Life Overtakes Me 8/10 Short documentaries like this I always enjoy, despite the rather depressing subject matter, due to the fact that I learn something along the way that I previously was unaware of. Resignation Syndrome, a rather new diagnosed illness, is the center of this short documentary and the heart breaking consequences that ripple to the families of the affected children. Although some information about the refugee crisis (Sweden’s in particular) was purposely left out and it would have been nice to hear more from medical experts on this issue, “Life Overtakes Me” is still an extremely strong entry.
Learning to Skateboard in a Warzone (If You’re a Girl) 9/10 The best documentary short out of all of the nominees (which rightfully won the Oscar for this category), this short documentary expertly combines the sorrow, danger and magnitude of the situation in Afghanistan with the hope, joy and progress occurring there in Skateistan. Seeing young girls having the opportunity to learn how to read, write and skateboard combines the serious prestige tones with the fun, chill vibes of skateboarding. The interviews are engaging, the B roll footage is well done and you will feel uplifted after watching. My only minor complaint involved elements of the score not working well and sounding cheesy but overall this is an accomplished short film that I highly recommend.
In The Absence 8/10 Like “Life Overtakes Me”, this is another strong documentary short based on a tragic true story of the South Korean mishandling of a sinking ferry and the hundreds of people (mostly young students) who lost their lives as a result. The story is emotional, powerful and extremely relevant as it is a harsh reminder that no matter how good a country is, its government is generally corrupt, selfish, short sighted, foolish and puts its own needs before its citizens. I would have liked some more diversity amongst the people interviewed and to have learned more about the civilian rescuers but overall this is a fantastic nominee that will break your heart.
Walk Run Cha-Cha 6/10 This short documentary contains some beautifully, romantic moments involving the lead couples’ relationship in this film but the final product left me wanting more and paled in comparison to some of these other contenders. The story of how a normal immigrant couple overcame the Vietnam War and years of distance to be reunited and brought together by dance was truly inspiring but it is very contained and lacks a broader appeal compared to its competition in this category. The couple also says how they both work full time and can’t retire due to lack of money, yet can afford expensive, private dance lessons at least four nights a week. The ending was mixed for me but overall this is still a pleasant short film with a lean running time.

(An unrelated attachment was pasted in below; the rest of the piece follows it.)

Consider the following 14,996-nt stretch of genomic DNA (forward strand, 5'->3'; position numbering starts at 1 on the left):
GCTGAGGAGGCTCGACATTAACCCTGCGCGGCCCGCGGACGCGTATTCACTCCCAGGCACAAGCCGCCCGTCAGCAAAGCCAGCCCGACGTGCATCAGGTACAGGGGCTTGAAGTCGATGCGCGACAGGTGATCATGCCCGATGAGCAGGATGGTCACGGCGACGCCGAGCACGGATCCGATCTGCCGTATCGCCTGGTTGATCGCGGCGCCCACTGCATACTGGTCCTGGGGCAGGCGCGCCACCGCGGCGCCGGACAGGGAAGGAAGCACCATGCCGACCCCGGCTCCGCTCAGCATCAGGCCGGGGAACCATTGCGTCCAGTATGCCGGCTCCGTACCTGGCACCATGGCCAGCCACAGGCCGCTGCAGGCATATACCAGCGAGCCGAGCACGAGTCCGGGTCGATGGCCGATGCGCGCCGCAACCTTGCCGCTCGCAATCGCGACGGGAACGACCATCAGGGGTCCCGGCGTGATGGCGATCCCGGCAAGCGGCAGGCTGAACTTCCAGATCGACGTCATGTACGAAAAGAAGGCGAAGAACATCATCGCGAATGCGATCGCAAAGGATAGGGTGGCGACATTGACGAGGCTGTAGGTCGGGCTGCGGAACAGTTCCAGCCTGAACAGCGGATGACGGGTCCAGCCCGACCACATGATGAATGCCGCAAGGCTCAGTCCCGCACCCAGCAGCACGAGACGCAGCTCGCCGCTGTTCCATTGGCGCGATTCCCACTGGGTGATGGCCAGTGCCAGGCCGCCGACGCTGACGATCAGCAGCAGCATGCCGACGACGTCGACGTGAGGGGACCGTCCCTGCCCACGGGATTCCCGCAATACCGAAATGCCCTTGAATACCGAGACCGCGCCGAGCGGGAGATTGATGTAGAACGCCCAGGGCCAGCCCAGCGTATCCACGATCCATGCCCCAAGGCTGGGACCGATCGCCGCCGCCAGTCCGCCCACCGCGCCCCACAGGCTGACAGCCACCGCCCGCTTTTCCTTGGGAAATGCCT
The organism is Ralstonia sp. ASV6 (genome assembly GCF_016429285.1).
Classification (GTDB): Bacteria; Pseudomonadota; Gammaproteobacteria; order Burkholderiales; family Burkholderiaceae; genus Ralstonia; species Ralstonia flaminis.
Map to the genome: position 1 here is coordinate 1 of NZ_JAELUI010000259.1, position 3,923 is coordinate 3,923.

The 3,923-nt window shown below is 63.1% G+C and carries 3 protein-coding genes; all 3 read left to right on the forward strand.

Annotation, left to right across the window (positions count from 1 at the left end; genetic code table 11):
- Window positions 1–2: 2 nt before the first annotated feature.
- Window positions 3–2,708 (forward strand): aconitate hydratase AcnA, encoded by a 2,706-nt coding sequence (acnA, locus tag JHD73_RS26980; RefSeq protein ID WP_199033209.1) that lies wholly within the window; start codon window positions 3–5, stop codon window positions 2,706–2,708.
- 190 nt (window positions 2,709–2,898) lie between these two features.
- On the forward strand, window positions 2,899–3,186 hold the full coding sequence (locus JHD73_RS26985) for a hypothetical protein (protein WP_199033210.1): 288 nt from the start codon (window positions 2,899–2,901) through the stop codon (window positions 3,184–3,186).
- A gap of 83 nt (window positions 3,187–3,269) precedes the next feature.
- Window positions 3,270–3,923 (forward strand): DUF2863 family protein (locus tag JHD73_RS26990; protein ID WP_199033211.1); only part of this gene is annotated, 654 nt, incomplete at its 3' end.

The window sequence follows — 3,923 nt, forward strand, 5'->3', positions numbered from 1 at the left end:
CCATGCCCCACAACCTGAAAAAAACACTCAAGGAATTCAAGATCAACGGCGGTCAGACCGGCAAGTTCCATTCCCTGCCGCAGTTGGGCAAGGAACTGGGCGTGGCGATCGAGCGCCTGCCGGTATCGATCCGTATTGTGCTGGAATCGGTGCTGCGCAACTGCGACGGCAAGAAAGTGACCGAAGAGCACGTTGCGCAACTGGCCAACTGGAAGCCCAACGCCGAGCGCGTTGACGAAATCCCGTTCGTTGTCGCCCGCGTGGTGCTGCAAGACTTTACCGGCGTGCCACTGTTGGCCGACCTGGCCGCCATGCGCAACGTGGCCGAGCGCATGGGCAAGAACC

St. Louis Superman 4.5/10 “St. Louis Superman” has some touching moments, particularly between Bruce Franks Jr. and his adorable son, as well as moments of him getting emotional when discussing his brother’s death. However, these moments are too few and far between as this ends up being the weakest of the short documentaries, which shouldn’t be a surprise since this was made by MTV Studios, not known for being a beacon of quality in the documentary shorts department. Some of the text on the screen near the beginning was intentionally misleading and the big reveal that came on the screen via text at the very end had nothing in the way of building up to that reveal or foreshadowing some of the issues that Franks Jr. faced, which would have been nice. The rap battle aspects made this unique but for a duly elected official, Franks Jr. dressing in street clothes all of the time as opposed to being professional made him look way out of his element. A noble swing but a swing and a miss regardless.